Hamadan province is one of the 32 provinces of Iran. Hamadan, as the capital of Hamadan's Province is believed to be among the oldest Iranian cities and one of the oldest in the world. The province of Hamadan consists of the following cities:

Hamadan, Toyserkan, Asadabad, Bahar, Razan, Famenin, Kabudarahang, Malayer and Nahavand

Essentially the spoken language of Hamadan's province is Persian, while in the north part of the capital city of Hamadan, they mostly speak in Azari Turkish and in the northwest, they speak in Kurdish and in some parts mainly in cities such as Malayer, Nahavand, and Samen most people speak Lori and Lak.

Hamadan province lies in a temperate mountainous region. Alvand Kuh in western Iran is located 10 km south of the Hamadan city, with an elevation of 3584 m. It has provided the city of Hamadan with winter sports opportunities such as mountain climbing, rock climbing and skiing; therefore, it has become one of the natural attractions of the province. With such facilities, Hamadan has been attracting tourists not only from different cities of Iran, but also from different parts of the world. With the arrival of spring, Alvand and other mountains witness the growth and flourishing of various native plants and vegetables including salsify, viola, urtica, chamomile artichoke, chicory, and etc. Hence, from the past to the present, Hamadan has been a rich source of different vegetables and herbs including medicinal herbs.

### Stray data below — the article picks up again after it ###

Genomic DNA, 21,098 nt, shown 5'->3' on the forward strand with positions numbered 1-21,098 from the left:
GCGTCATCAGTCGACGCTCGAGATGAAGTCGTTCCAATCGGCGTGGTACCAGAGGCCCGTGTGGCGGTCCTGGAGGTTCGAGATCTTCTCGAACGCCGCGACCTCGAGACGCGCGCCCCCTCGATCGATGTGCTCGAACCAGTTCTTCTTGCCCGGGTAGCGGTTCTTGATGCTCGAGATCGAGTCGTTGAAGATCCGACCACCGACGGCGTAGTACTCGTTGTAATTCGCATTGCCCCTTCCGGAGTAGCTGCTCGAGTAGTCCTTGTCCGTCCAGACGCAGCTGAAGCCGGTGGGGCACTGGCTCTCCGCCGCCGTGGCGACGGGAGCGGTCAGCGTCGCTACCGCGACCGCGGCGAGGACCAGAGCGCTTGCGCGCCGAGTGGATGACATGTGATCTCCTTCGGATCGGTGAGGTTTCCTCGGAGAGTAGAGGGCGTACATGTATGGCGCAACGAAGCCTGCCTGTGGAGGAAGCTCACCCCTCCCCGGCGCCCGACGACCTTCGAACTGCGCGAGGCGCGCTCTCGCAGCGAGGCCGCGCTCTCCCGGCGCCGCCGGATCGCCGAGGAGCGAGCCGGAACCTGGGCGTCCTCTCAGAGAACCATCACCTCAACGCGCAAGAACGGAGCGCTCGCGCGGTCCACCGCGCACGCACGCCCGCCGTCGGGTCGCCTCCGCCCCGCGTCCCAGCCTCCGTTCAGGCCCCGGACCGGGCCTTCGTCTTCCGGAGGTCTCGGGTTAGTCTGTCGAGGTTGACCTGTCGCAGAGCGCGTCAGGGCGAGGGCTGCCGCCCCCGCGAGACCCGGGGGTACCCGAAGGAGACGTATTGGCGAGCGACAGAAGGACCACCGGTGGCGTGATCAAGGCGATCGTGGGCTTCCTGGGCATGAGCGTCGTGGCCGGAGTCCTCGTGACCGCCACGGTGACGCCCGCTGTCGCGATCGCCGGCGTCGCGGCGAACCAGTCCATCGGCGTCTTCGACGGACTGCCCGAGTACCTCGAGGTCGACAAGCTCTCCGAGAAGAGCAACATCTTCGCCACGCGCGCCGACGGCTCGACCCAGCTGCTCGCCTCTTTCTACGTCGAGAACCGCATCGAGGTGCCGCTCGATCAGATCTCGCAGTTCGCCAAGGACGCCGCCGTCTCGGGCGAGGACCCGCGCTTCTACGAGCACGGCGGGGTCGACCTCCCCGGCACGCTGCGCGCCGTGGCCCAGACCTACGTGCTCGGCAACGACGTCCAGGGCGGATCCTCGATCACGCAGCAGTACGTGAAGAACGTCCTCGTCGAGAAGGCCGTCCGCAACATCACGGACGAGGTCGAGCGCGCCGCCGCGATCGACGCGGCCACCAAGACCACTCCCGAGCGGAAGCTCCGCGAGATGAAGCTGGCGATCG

Currently, the province is known as the fifth cultural and tourist province of the country, due to housing historical and cultural centers and monuments. The most famous historical and natural attractions can be listed as the following as an example:

» Tomb of Hakim Bu-Ali Sina (Avicenna)

» Shrine of Habakkuk (Prophet of Israelites)

» Stone writings of Ganjnameh (Treasure Letter)

» Ali Sadr Cave

» Sheirsangy (Stone Lion) Statue

» Excavated Ancient City of Ecbatana

» Tomb of Esther and Mordechai

» Castle of Yazdgerd III

» The ancient temples and castles of Youshijan